It's December 29, 2008, and I'm staring down a pile of year-end work, getting a bit introspective about the past year. In COPPeR-specific terms, we had a banner year. While several of our formal programs launched in 2007 (The COPPeR Pages, PeakRadar), 2008 was really the year we became "real." We moved into our downtown office and arts information space (and then moved across the street in August!), we hired full-time staff and we dove into our work connecting people with arts and cultural opportunities in the Pikes Peak region. From our collaborative "Art Creates Community" bumper sticker advocacy campaign to the inauguaral Arts and Business Awards Lunch we co-hosted with the Chamber; from the release of the Sounds of the Pikes Peak Region CD to the launch of our cultural planning process, it truly was an exciting year. I am very proud of the ways in which we have been telling the story of our strong creative community, but the fact is, we here at COPPeR are storytellers, and without the numerous artists, arts organizations, cultural institutions and arts educators in our community, we would have no story to tell.
That's why I feel it would be disingenuous to ignore the turmoil that is taking place around us. The past few months have been filled with economic uncertainty, and I believe it's time to get real about what we may face in the coming months. The current recession is unlike anything our country has faced in many, many years, and the new global economy is shifting and changing in an unprecedented manner. Here in Colorado, we often feel the effects of such events later than our friends on the coasts. (I have a friend in New York who works for Morgan Stanley and is a big supporter of the arts who posts daily status updates on facebook: "___ still has a job." He's been doing this since October.) For example, we are extremely fortunate that the housing market in the metro Colorado Springs area has not been affected by the mortgage crisis nearly as badly as other communities around the country.
However, the budgets of the City of Colorado Springs and El Paso County are in serious condition. Voters struck down ballot initiatives that would have provided essential services to our community. Sales tax revenues are down. Businesses are closing. Unemployment is up.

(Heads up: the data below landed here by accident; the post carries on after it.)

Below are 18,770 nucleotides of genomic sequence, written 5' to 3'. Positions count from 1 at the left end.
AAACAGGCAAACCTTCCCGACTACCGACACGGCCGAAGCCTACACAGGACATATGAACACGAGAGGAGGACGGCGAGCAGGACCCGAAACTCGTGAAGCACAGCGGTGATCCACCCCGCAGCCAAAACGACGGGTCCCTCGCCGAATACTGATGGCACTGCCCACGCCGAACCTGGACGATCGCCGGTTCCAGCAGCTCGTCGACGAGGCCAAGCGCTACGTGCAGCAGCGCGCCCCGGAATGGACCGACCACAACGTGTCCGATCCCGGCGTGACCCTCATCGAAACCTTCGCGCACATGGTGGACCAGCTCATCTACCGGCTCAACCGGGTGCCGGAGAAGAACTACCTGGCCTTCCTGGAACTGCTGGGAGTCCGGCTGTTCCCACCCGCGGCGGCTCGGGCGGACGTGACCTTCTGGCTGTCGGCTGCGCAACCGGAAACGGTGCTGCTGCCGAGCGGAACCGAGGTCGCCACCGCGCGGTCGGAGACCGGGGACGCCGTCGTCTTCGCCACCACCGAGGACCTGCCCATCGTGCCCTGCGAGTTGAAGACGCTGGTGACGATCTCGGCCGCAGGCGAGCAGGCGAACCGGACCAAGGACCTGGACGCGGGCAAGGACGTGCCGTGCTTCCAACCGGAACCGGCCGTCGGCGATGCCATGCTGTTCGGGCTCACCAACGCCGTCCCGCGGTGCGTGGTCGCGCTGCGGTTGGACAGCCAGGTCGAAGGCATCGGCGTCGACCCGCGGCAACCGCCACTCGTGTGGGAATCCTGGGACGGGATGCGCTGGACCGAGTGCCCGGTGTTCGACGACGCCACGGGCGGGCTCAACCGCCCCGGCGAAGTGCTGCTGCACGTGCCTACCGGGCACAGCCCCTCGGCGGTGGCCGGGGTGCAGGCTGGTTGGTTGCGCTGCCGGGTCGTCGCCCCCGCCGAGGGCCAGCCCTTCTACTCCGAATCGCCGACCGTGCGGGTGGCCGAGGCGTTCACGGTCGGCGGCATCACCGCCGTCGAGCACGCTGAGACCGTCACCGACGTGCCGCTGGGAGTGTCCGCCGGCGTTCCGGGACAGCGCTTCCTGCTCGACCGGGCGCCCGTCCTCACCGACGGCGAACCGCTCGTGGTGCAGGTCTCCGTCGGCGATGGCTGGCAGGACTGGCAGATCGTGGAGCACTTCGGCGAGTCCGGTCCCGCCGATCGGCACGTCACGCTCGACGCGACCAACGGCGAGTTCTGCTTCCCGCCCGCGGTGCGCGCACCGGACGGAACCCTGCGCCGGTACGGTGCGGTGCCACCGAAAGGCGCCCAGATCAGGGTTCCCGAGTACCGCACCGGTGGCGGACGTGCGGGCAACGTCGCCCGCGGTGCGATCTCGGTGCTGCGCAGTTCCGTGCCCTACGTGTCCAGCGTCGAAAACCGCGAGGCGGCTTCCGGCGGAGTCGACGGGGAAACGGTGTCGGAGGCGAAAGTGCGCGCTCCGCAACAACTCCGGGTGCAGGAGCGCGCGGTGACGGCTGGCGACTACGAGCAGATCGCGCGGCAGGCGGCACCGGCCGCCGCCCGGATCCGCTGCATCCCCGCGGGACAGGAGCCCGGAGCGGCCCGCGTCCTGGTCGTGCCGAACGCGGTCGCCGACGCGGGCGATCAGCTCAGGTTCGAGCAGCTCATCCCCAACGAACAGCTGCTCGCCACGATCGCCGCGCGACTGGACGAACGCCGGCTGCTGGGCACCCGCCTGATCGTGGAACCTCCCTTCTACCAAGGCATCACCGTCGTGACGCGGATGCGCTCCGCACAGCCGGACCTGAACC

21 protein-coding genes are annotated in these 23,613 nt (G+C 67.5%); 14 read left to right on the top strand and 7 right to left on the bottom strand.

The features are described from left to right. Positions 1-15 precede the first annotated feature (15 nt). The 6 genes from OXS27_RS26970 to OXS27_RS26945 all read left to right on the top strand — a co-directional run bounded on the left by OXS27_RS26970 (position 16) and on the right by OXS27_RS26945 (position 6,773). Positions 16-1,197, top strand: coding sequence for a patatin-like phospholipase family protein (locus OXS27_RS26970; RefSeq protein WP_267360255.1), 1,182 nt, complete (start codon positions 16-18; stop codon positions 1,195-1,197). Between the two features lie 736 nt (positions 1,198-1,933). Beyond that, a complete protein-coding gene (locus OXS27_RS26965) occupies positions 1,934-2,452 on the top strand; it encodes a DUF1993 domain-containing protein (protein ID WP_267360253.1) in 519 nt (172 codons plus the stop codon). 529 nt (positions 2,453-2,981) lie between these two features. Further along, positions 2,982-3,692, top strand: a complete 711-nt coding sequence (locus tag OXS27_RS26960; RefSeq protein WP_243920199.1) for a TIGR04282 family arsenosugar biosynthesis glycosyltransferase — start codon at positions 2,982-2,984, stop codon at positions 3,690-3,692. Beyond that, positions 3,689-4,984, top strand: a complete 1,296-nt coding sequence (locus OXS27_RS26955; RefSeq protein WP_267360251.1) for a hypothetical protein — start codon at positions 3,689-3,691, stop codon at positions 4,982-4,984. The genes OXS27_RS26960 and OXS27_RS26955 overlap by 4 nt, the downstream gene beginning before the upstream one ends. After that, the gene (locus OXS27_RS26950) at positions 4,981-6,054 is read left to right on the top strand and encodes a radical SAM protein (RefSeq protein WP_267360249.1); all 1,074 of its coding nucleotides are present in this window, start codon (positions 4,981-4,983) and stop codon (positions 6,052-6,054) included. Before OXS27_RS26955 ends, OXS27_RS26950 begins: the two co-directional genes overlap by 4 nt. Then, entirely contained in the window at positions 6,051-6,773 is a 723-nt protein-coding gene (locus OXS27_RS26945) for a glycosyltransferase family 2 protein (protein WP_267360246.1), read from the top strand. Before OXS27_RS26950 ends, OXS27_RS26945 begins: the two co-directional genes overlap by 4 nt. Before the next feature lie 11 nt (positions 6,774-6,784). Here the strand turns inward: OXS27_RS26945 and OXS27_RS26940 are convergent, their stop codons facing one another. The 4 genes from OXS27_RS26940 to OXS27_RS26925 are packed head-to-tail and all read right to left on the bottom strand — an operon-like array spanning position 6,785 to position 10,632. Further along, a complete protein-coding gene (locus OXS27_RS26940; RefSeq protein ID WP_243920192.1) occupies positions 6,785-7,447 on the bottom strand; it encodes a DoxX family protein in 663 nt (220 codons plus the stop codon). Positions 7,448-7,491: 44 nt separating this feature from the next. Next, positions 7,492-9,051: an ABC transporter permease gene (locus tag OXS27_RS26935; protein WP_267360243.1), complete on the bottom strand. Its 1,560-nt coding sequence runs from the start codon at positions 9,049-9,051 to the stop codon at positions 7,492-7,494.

And unfortunately, in our society, the arts are often the first thing to be eliminated when times get tough. Nonprofit arts organizations are especially vulnerable when charitable giving is down across the board. Food banks are experiencing extremely high demand for their services, while simultaneously suffering from fewer donations. We as a society are trained to think of the arts as an auxiliary function to basic human existence and not as a core part of who we are. Of course you out there who are reading this know that is patently untrue. Now, in fact, it is more important than ever to recognize the importance of creativity, innovation and imagination. Our future depends on it.
And guess what? Times will continue to be tough. I was especially saddened this fall to see the closing of WeUsOur in Manitou. And coming up this week, Edifice Gallery is also closing its doors. Both commercial galleries, they served as incubators for fresh, young, hip and wacky talent that just isn't seen in many other galleries. Their openings always had imaginative urban art, great music and incredibly quirky people. I'm unsure how their closing will affect some of the younger art community. Similarly, Smokebrush has trimmed down their exhibition space and staff (though with some exciting new educational programs planned for Woodland Park). Unfortunately, I have a feeling we'll see more of this in early 2009.
The good part? I feel confident that we will see great insight and action from our established arts leaders. The Dream City initiative is connecting and enriching people across sectors to engage in long-term planning for our region, with the power of the arts at the core of its message. We also have many new arts leaders in our community, among them Nathan Newbrough at the Colorado Springs Philharmonic, Sam Gappmayer at the Fine Arts Center, Caitlin Green at the UCCS Gallery of Contemporary Art and incoming executive director Amber Cote at Futureself. What I find most inspiring, however, is the hundreds of individual artists who have felt inspired and empowered to become part of the broader community. We can and must depend on their vision and leadership if we are to succeed in making this a community united by creativity.
On a national level, we have an incoming president who is looking to celebrate the arts. Thanks to the superior advocacy work of Americans for the Arts, Obama is able to talk about the importance of the arts in a meaningful way. After the bitter 2008 election, this is good news for arts supporters.
When times get tough, people start having difficult conversations. I'm optimistic that those conversations will generate positive change and worthwhile activity. I encourage you to visit Westaf's year-end prediction post by clicking here. Also, check out the blogroll on the right column of this blog to see what other arts bloggers are talking about around the nation.
I hope to see you at a concert, play, opening, festival, coffee shop, class, workshop or some other creative place soon. Happy 2009!